The opinion of the court was delivered by: WEBER
The parties by cross-motions for summary judgment have raised issues regarding the law applicable to a suit by the government against an auctioneer for the conversion of livestock subject to security agreements for FHA loans. No material issue of fact exists and these motions are ripe for disposition.
Plaintiff through the Farmers Home Administration, United States Department of Agriculture, made loans to Paul Messenger of Spring Creek, Pa., in amounts of $ 27,400, $ 14,000, and $ 11,500. Messenger executed promissory notes and plaintiff filed UCC Financing Statements. The security agreements held by plaintiff cover all livestock, including substitutions and later additions, and require Messenger not to sell, remove, or encumber the property subject to the agreement without plaintiff's consent.
Defendant corporation is engaged in the auction sale business. On November 6, 1978, December 4, 1978, and February 12, 1979, defendant acted as agent for Messenger in selling at auction three cows subject to the security agreements. Plaintiff filed this suit against defendant on March 13, 1981 for the value of the three cows.
Any question as to whether state or federal substantive law applies to this action, and what constitutes that law, was settled by United States v. Kimball Food, Inc., 440 U.S. 715, 99 S. Ct. 1448, 59 L. Ed. 2d 711 (1979). The court held that in proceedings to recover on federal loan programs, including the FHA, federal common law would apply. Furthermore, the court held that state law would be adopted as the federal common law unless discriminatory. See also, United States v. Friend's Stockyard Inc., 600 F.2d 9 (4th Cir. 1979). The applicable state law in this matter would be the Pennsylvania Uniform Commercial Code (UCC), 13 Pa.C.S.A. § 1101 et seq. and it will be adopted as the federal common law governing this action.
It is clear that an auctioneer who arranges the sale of livestock subject to a security agreement on a federal loan is liable in conversion to the United States for the market value of the property at the time of conversion. United States v. Sommerville, 211 F. Supp. 843 (W.D.Pa.1962), aff'd. on different grounds, 324 F.2d 712 (3d Cir. 1963); United States v. Topeka Livestock Auction, Inc., 392 F. Supp. 944 (D.C.N.D.1975). Defendant concedes liability under 13 Pa.C.S.A. § 9307, recognizing that good faith and lack of notice of the security interest are of no defense. Sommerville, 324 F.2d at 717-18.
Defendant takes the position that this case should not be characterized as a sale of property subject to a security interest with cash proceeds delivered to the debtor, thereby defeating the security interest. Rather defendant asserts it is actually a situation involving the substituted collateral, where the collateral is replaced with similar property which maintains or even improves plaintiff's security interest. We question whether this distinction affects an auctioneer's liability for conversion but we need not address the issue because the undisputed facts places defendant squarely in the former position.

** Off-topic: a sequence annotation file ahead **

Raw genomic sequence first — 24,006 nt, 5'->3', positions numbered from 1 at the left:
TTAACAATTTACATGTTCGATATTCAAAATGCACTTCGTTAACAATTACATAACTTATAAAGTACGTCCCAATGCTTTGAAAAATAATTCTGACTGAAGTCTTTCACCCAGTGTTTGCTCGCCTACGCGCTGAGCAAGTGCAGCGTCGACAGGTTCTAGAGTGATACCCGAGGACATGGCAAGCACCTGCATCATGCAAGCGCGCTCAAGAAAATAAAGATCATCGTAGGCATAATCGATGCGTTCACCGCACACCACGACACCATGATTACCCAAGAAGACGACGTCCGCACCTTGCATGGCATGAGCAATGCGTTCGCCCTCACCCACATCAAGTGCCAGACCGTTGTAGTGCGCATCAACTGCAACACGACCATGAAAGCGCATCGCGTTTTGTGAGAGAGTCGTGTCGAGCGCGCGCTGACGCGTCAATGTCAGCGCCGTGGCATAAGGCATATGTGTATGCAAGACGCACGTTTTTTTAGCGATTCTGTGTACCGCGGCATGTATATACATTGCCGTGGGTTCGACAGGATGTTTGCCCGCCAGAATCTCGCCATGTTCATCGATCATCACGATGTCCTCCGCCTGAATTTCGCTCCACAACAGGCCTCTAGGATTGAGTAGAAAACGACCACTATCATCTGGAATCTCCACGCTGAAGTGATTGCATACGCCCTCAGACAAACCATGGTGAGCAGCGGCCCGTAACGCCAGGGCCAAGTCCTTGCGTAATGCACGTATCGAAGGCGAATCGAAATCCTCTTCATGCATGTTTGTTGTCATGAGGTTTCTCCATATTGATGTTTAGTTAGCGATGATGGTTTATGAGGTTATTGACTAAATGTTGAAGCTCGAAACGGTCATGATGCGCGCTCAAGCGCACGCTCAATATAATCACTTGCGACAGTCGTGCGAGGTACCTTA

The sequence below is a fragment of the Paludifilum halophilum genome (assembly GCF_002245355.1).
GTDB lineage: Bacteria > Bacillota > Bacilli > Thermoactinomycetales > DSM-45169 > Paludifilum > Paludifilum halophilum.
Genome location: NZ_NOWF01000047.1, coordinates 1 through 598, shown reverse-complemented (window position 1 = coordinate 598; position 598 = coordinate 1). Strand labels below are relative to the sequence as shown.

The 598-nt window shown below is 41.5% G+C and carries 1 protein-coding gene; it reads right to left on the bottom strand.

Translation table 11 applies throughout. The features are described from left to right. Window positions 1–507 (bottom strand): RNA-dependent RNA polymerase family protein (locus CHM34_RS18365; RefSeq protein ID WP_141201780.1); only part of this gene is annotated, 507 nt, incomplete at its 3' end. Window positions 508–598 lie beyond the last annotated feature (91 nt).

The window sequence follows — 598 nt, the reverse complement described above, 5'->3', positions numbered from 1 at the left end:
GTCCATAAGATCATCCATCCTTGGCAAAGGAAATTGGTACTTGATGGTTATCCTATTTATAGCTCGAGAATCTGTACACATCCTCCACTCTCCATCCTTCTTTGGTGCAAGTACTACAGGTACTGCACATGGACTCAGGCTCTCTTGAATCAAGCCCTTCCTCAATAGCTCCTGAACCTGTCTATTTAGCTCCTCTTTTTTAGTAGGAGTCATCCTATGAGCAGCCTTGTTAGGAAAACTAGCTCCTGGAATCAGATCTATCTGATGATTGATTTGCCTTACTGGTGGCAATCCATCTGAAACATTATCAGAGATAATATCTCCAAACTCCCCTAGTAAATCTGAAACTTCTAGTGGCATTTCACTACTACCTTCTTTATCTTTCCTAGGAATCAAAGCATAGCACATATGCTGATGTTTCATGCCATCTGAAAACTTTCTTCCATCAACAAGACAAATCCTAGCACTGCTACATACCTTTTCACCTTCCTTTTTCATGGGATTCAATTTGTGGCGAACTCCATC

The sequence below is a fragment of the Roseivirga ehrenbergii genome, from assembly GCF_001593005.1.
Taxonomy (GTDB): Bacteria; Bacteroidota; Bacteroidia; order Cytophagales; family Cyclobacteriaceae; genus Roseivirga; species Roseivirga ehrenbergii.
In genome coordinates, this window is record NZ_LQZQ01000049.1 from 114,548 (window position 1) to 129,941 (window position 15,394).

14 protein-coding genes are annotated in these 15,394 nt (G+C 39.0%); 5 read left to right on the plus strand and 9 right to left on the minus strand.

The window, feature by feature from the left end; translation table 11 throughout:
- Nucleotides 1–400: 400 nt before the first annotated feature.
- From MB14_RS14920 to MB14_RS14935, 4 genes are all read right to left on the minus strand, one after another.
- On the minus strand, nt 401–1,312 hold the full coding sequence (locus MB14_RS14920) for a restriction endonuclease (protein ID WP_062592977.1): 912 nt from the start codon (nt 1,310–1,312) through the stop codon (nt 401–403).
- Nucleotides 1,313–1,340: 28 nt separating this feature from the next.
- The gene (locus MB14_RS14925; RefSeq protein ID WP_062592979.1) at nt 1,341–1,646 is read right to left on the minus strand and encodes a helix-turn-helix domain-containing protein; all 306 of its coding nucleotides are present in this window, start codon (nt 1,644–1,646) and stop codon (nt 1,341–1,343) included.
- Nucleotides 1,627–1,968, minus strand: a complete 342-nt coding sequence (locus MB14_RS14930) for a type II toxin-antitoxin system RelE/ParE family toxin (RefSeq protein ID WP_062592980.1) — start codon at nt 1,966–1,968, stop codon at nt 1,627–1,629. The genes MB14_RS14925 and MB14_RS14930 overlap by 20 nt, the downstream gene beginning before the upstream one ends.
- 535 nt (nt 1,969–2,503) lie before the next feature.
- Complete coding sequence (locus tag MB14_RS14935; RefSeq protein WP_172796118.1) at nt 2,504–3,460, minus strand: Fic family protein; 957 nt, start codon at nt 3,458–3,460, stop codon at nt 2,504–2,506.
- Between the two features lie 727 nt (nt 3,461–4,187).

On each of three dates, November 6, 1978, December 4, 1978, and February 12, 1979, defendant sold for debtor one of debtor's cows. These are the three cows and sales sued upon in this action. On February 20, 1979, defendant sold a number of cows for debtor, who on the same day purchased 7 cows from defendant. Defendant contends the cows purchased by debtor on February 20, 1979, were substitution for the collateral sold over the prior four months in unauthorized sales, and plaintiff not being damaged cannot seek recovery from the defendant.
Conversion in this case is premised on the allegation that defendant's conduct impaired or interfered with the government's security interest. Sommerville, 324 F.2d at 719. The security agreement specification prohibits the sale, encumbrance or other disposition of the collateral by the debtor or any other person without the prior written consent of the plaintiff. The conduct of defendant in selling collateral tendered to him by the debtor violated the agreement. Plaintiff was without this security for some period of time, up to 31/2 months on the initial sale. This was a significant interference with plaintiff's security interest. In addition the facts reject defendant's contention that subsequent purchases were in effect substitute collateral. If the cows bought from defendant by debtor on February 20, 1979, were proceeds of a sale and in effect substitute collateral, they were the proceeds of the sale of debtor's cattle made that same day, a sale which did not involve any of the cows listed in this action. The violation of the express terms of the agreement and the effect of depriving plaintiff of its security for a period of time constitutes conversion.
For the reasons set forth above, defendant's motion for summary judgment on the statutes of limitations and liability is hereby denied.
Plaintiff shall file a Pretrial Statement on the remaining factual issues on or before November 2, 1981; Defendant shall file its statement on or before November 10, 1981, and a Pretrial Conference will be held on Friday, November 13, 1981, at 3:30 p.m.
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